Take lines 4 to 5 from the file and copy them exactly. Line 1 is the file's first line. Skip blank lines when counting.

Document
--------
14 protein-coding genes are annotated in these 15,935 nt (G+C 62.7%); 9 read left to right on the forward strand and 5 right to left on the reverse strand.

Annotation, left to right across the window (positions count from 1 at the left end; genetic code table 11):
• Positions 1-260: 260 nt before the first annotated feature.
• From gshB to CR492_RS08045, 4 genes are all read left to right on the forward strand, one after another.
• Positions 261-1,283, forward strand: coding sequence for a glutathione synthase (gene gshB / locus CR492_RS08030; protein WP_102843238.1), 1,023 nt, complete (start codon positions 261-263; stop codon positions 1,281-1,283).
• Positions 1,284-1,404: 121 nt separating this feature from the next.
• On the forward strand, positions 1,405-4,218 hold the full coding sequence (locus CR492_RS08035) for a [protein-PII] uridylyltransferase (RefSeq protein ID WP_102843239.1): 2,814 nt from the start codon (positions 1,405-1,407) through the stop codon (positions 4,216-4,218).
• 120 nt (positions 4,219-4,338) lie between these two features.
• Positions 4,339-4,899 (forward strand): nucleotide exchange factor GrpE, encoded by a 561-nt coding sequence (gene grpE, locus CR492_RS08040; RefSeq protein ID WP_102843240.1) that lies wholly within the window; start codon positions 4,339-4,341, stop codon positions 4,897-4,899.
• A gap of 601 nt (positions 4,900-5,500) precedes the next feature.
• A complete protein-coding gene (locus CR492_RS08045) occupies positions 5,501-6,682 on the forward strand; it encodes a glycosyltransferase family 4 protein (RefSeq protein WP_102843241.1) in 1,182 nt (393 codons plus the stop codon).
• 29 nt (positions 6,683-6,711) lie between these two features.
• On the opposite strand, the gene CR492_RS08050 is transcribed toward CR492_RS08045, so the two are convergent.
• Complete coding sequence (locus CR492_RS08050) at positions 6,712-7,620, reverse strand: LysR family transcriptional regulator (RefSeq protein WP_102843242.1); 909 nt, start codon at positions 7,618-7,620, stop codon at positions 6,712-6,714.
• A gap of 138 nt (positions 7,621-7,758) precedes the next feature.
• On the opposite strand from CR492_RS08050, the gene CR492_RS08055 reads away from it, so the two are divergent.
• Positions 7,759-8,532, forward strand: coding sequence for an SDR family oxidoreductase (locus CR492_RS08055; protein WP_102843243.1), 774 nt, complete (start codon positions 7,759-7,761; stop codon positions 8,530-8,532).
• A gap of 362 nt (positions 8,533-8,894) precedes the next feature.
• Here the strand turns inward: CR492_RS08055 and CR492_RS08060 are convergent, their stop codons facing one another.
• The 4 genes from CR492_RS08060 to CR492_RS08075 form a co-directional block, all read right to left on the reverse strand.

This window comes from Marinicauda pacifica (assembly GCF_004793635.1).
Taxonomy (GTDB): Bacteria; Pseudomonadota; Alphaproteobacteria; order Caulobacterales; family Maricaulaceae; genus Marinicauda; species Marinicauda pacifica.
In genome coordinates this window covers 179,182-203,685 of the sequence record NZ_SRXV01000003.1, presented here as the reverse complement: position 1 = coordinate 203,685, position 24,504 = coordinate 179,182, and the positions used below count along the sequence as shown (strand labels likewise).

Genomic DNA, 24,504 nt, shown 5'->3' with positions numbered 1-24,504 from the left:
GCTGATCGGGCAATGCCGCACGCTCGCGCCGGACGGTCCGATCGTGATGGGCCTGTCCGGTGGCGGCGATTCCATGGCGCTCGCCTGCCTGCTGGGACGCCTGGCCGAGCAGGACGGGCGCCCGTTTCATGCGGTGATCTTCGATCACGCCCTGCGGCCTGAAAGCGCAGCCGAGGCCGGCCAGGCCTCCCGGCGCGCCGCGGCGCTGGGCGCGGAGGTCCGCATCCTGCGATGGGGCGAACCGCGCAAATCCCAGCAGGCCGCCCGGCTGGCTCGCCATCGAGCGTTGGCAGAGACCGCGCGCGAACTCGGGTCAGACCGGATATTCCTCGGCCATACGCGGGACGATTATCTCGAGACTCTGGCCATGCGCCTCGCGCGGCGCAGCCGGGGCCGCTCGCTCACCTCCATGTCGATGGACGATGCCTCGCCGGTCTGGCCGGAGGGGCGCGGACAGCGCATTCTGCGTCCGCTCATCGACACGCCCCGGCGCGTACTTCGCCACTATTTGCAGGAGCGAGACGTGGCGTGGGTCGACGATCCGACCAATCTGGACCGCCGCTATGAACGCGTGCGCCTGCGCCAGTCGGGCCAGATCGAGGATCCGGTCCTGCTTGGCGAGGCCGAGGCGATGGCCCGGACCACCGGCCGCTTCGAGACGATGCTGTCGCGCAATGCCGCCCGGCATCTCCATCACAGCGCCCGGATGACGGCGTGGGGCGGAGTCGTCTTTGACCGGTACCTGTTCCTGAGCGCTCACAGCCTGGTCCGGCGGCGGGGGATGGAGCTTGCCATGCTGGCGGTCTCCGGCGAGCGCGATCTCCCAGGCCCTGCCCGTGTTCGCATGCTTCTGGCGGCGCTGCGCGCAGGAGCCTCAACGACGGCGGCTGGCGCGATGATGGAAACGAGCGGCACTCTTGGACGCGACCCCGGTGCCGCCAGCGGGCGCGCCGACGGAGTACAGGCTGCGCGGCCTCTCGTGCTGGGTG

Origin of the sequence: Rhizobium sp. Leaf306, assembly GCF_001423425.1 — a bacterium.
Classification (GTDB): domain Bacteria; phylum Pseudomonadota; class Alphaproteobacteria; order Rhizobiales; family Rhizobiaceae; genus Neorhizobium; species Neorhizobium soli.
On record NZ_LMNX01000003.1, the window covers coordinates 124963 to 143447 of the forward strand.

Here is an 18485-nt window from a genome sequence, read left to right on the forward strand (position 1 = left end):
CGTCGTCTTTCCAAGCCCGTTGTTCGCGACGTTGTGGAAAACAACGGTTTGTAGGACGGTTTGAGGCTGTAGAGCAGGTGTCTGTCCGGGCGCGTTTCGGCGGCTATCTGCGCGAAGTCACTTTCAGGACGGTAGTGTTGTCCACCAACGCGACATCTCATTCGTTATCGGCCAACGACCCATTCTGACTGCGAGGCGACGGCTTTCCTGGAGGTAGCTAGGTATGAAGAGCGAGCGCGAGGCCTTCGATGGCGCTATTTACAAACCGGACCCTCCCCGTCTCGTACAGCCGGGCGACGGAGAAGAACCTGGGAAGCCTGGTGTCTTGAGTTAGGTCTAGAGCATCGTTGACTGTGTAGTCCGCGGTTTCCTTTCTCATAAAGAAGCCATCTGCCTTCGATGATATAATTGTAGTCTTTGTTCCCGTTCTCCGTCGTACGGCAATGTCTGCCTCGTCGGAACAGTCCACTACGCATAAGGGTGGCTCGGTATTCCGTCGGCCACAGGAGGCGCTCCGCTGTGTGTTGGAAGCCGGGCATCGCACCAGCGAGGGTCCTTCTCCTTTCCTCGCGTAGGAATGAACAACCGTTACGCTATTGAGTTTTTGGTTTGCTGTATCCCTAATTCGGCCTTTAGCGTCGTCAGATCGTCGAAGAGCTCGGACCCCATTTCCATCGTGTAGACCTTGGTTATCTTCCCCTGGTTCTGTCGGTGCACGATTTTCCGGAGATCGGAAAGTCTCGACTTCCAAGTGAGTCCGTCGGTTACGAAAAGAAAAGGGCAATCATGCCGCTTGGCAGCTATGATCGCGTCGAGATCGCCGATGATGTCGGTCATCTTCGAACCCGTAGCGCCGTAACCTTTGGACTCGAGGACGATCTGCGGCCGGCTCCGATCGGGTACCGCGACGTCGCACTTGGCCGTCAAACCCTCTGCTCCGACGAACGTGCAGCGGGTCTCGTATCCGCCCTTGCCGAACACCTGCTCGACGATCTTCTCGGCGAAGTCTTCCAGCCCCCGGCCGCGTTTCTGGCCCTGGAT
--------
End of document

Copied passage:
• From gshB to CR492_RS08045, 4 genes are all read left to right on the forward strand, one after another.
• Positions 261-1,283, forward strand: coding sequence for a glutathione synthase (gene gshB / locus CR492_RS08030; protein WP_102843238.1), 1,023 nt, complete (start codon positions 261-263; stop codon positions 1,281-1,283).